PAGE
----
Drug supply jail warning
PUBLISHED: 12:37 03 August 2006 | UPDATED: 09:45 31 May 2010
A SAFFRON Walden man who was said to have supplied cannabis to up to a dozen of his friends was given a suspended prison sentence on Friday. Recorder Rex Bryan warned Benjamin Sillett, 24, that if he committed such an offence again he would go straight
A SAFFRON Walden man who was said to have supplied cannabis to "up to a dozen" of his friends was given a suspended prison sentence on Friday.
Recorder Rex Bryan warned Benjamin Sillett, 24, that if he committed such an offence again he would go "straight inside".
Sillett, of Upsheres Road, Saffron Walden, pleaded guilty at Chelmsford Crown Court to possessing cannabis with intent to supply and was sentenced to six months imprisonment, suspended for 12 months.
He was also placed under the supervision of a probation officer for 12 months, ordered to do 60 hours unpaid community work and pay prosecution costs of £1,200.
Marc Brown, prosecuting, said on October 14 last year police officers went with a search warrant to Sillett's address in Saffron Walden. As they arrived a VW Golf car driven by the defendant pulled onto the driveway.
Sillett got out of the car and officers approached him and said they believed he was in possession of controlled drugs.
Police searched the car and house and found several separate amounts of cannabis. In total they recovered 123 grammes of cannabis with a street value of between £560 and £700.
Police seized £100 from Sillett's bedroom and a Nokia mobile phone containing text messages, which appeared to relate to requests for supplies of small amounts of cannabis.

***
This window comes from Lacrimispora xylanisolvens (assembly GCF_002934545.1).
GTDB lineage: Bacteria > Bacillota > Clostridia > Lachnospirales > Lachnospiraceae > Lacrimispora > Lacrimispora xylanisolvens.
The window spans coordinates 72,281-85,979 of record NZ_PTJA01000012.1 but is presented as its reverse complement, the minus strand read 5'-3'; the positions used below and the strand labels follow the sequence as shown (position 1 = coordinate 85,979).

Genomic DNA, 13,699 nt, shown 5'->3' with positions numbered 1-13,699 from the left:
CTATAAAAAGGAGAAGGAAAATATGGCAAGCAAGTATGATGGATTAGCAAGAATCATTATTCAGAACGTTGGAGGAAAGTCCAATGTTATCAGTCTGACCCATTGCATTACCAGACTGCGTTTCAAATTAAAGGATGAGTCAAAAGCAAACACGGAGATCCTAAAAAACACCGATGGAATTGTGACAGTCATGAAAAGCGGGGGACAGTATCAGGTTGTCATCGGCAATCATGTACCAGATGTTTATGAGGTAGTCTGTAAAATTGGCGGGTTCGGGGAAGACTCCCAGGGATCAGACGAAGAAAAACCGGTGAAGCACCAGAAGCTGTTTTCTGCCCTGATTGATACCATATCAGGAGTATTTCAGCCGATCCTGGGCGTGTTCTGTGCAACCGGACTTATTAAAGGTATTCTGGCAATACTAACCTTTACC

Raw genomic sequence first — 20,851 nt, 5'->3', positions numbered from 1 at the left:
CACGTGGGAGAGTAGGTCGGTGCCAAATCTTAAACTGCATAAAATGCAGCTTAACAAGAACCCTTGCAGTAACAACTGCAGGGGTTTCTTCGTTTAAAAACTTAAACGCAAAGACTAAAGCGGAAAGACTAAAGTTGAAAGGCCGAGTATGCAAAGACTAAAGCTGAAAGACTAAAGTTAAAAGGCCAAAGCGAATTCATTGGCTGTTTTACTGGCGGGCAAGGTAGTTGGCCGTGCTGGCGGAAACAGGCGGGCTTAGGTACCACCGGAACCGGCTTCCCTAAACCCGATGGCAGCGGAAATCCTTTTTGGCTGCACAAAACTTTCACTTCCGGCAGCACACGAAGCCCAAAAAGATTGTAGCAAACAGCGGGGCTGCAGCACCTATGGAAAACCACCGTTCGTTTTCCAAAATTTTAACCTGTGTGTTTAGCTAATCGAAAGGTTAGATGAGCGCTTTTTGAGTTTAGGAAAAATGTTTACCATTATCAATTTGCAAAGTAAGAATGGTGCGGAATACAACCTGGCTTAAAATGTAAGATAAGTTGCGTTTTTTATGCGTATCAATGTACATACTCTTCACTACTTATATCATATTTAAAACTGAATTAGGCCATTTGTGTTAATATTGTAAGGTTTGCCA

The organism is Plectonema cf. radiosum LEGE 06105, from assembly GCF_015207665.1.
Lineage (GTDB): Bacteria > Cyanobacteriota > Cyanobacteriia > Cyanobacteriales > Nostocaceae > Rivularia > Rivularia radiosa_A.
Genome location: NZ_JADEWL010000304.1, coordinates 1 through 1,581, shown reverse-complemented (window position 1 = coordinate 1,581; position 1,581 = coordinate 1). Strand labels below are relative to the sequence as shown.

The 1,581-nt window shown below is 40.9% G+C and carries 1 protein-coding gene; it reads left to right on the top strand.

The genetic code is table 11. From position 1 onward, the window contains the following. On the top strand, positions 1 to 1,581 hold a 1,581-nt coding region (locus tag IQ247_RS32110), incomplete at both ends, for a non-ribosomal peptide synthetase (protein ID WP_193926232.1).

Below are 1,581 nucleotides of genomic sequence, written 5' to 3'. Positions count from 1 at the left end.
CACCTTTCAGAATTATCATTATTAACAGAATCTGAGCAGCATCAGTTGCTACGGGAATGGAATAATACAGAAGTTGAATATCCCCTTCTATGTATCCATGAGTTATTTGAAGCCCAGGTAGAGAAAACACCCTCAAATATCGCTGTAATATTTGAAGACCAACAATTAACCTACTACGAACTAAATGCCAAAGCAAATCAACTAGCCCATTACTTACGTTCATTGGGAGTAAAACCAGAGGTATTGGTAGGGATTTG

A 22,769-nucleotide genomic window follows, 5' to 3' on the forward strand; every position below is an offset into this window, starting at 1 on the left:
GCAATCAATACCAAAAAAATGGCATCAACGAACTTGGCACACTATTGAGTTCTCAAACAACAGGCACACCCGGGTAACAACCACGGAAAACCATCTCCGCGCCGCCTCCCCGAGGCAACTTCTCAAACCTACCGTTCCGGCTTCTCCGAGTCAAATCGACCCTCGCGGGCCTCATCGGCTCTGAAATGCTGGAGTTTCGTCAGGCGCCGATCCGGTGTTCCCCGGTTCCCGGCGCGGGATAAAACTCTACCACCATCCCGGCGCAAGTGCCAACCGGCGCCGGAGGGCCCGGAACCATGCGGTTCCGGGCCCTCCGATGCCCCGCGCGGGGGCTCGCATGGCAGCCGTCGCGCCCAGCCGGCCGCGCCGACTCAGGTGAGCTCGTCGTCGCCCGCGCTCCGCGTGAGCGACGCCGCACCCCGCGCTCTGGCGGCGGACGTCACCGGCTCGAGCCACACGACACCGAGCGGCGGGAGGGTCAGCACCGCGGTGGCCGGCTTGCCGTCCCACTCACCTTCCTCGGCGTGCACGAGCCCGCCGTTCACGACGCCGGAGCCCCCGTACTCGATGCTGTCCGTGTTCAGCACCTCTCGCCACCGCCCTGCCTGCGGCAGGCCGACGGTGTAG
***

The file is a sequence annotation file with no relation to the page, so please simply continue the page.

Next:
Also found were "tick lists" containing up to a dozen names of friends and acquaintances of the defendant, the court was told.
The court heard that Sillett had a conviction in October 2003, for the possession of cannabis.
Edward Connell, defending, said Sillett was supplying to a small circle of friends and fellow-users and did not appreciate the seriousness of his conduct. He was not making any commercial profit.
"He accepts full responsibility for his offending and is ashamed of his behaviour," said Mr Connell.
Sillett resorted to using cannabis to help him deal with increasing levels of stress and anxiety. Since this incident he had reduced his use of cannabis and was receiving counselling to address drug misuse, said Mr Connell.
Recorder Bryan told Sillett: "It's a serious matter to supply prohibited drugs to other people, whether you did it for profit or not."
He ordered the forfeiture of the drugs and confiscation of the £100 found in Sillett's bedroom and the mobile phone.
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